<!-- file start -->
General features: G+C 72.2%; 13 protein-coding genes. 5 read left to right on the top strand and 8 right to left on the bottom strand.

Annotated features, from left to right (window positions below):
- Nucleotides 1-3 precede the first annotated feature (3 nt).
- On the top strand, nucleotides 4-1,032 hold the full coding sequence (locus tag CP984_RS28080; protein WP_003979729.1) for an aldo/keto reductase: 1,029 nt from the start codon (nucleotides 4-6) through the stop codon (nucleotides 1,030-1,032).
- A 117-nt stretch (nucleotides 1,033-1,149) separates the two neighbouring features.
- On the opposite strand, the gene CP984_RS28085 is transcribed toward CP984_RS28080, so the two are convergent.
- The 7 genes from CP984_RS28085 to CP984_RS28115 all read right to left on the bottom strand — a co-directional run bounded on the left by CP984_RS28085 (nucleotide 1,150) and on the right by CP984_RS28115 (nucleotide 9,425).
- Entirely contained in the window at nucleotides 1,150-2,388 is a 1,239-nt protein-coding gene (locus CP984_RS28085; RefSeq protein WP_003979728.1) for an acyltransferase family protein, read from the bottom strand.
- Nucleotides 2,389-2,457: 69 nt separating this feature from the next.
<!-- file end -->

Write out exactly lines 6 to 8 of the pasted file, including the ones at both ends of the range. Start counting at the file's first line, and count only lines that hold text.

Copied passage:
- On the opposite strand, the gene CP984_RS28085 is transcribed toward CP984_RS28080, so the two are convergent.
- The 7 genes from CP984_RS28085 to CP984_RS28115 all read right to left on the bottom strand — a co-directional run bounded on the left by CP984_RS28085 (nucleotide 1,150) and on the right by CP984_RS28115 (nucleotide 9,425).
- Entirely contained in the window at nucleotides 1,150-2,388 is a 1,239-nt protein-coding gene (locus CP984_RS28085; RefSeq protein WP_003979728.1) for an acyltransferase family protein, read from the bottom strand.